Processing of feedstuffs and aquafeeds
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This chapter will help the reader understand and appreciate the basic principles of processing, preparation, storage, and quality control in the preparation of aquafeeds. The material in this section is presented in sequence beginning with the processing of basic ingredients to remove antinutritional factors, followed by steps in feed preparation, from the easiest to the more complex processes, and storage. This chapter presents methods and equipment that are useful not only for feed millers, but also for extension workers and fish farmers.
Golez, N. V. (2002). Processing of feedstuffs and aquafeeds. In O. M. Millamena, R. M. Coloso, & F. P. Pascual (Eds.), Nutrition in Tropical Aquaculture: Essentials of fish nutrition, feeds, and feeding of tropical aquatic species (pp. 125-147). Tigbauan, Iloilo, Philippines: Aquaculture Department, Southeast Asian Fisheries Development Center. http://hdl.handle.net/10862/3319
- Feedstuff processing
- Different methods of feedstuff processing
- Heating and cooking
- Extraction with organic solvent and chemical treatment
- Feed preparation techniques
- Size grading or sieving
- Pelleting and extrusion
- Pellet cooling and drying
- Pellet crumbler
- Pellet and crumbled feed cleaner
- Product packaging and storage
- Steps in large-scale feed preparation
- Steps in small-scale feed preparation
- Steps in larval feed preparation
- Quality control
- Feed mill sanitation and maintenance
- Guide questions
- Suggested readings
PublisherAquaculture Department, Southeast Asian Fisheries Development Center
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Conference paperB Sirikul, S Luanprida, K Chaiyakam & R Sriprasert - In JV Juario & LV Benitez (Eds.), Seminar on Aquaculture Development in Southeast Asia, 8-12 September 1987, Iloilo City, Philippines, 1988 - Aquaculture Department, Southeast Asian Fisheries Development CenterAquaculture practised in Thailand is in the form of pond culture and cage culture in freshwater, brackishwater and coastal areas. The main species cultured include freshwater prawns, brackishwater shrimp, cockles, mussels, and various freshwater and marine finfishes. There is good potential for increased production from freshwater, brackishwater and marine aquaculture. However, the 1983 production of 145 000 mt represents only about 6% of Thailand's total fish production and production in this subsector has fluctuated widely. It will be several years before aquaculture production will contribute substantially to total production. Nonetheless, the culture of high value species of shrimp and fish could contribute significantly to export earnings during the next 5 to 10 years. Conducted primarily by government agencies, research and development are along the lines of increasing seed supply, establishing new culture techniques or improving older ones. The Department of Fisheries (DOF) together with some private companies have ventured into the development and testing of artificial diets for the various cultured species using a variety of indigenous feed stuffs. It is estimated that with adequate investments and appropriate support, aquaculture production will increase from 145 000 mt in 1983 to 378 000 mt in 1991, showing an annual increase of about 13% over this period. Major increases would come from bivalve mariculture (131 000 mt), brackishwater ponds (36 000 mt) freshwater ponds (46 000 mt) and brackishwater cage culture (20 000 mt).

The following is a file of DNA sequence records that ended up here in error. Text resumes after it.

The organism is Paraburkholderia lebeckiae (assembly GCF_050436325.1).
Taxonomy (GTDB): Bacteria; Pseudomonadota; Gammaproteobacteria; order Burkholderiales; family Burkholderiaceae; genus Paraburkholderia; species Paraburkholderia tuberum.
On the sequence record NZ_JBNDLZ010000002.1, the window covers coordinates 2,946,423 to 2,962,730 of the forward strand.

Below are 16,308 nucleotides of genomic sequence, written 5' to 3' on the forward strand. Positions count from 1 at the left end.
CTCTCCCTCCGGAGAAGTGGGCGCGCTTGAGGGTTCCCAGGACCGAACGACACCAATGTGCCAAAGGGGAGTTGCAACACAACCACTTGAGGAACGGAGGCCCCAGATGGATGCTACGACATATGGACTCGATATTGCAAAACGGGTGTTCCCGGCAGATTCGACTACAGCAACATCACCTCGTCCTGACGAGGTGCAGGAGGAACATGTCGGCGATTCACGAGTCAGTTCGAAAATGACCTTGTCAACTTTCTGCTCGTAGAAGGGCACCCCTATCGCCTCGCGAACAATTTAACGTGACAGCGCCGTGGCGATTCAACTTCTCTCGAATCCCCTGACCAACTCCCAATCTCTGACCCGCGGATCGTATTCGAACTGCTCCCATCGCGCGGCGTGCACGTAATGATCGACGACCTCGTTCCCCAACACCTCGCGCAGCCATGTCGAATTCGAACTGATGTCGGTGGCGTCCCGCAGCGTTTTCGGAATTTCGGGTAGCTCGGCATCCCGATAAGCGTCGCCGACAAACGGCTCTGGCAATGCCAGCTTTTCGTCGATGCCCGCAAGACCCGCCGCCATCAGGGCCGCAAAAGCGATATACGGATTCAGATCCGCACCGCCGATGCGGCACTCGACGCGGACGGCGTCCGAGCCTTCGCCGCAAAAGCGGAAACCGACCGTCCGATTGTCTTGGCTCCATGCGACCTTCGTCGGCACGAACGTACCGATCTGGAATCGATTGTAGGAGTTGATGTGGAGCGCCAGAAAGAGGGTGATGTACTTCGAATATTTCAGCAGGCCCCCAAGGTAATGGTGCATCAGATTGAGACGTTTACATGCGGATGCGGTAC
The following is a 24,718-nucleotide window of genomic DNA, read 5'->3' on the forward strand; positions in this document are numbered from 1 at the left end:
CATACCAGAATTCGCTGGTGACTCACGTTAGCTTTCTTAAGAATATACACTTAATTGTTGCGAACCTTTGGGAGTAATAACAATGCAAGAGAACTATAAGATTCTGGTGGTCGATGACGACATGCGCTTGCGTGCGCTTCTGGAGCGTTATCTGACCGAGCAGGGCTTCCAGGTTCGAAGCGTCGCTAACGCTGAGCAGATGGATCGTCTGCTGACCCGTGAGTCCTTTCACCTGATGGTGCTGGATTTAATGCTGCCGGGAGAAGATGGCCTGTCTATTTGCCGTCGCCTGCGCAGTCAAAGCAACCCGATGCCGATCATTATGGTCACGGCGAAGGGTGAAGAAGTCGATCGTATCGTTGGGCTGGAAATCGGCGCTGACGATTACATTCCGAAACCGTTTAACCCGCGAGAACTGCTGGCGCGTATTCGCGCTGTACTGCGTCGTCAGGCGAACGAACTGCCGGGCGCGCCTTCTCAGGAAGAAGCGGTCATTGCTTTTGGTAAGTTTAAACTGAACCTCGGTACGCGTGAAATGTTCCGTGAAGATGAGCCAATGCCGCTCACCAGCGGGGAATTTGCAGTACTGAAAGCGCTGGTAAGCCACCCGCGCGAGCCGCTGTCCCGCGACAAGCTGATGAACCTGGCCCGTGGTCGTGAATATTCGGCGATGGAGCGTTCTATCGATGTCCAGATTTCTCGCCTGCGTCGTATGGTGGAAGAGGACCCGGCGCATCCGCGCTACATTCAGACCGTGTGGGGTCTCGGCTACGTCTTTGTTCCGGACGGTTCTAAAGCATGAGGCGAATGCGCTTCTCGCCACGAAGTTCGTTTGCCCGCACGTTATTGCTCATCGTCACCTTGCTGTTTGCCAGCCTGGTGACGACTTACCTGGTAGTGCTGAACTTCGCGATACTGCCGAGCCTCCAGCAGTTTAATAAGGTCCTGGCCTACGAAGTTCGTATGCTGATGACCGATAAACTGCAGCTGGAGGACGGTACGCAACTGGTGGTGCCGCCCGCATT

Book chapterVR Alava - In OM Millamena, RM Coloso & FP Pascual (Eds.), Nutrition in Tropical Aquaculture: Essentials of fish nutrition, feeds, and feeding of tropical aquatic species, 2002 - Aquaculture Department, Southeast Asian Fisheries Development CenterThis chapter teaches the reader to: differentiate the different feeding strategies in pond culture; learn feeding management methods such as stock sampling and record keeping, calculating daily feed ration, choosing appropriate feed size, and methods of applying feeds; understand the impact of feeding management on water quality and environment and on the cultured animal’s growth, survival, and feed conversion ratio; and describe the different feeding schemes used to culture fishes (milkfish, tilapia, rabbitfish, bighead carp, native catfish, sea bass, orange-spotted grouper, and mangrove red snapper; and crustaceans (tiger shrimp and mud crab). Other species for aquaculture stock enhancement (donkey’s ear abalone, seahorses, window-pane oyster) are also discussed.
Book chapterMB Teruel - In OM Millamena, RM Coloso & FP Pascual (Eds.), Nutrition in Tropical Aquaculture: Essentials of fish nutrition, feeds, and feeding of tropical aquatic species, 2002 - Aquaculture Department, Southeast Asian Fisheries Development CenterThis chapter discusses how to evaluate feedstuffs and feeds. The results of feed evaluation will be used to ensure the production of high quality feeds for fish, crustaceans, and shellfish.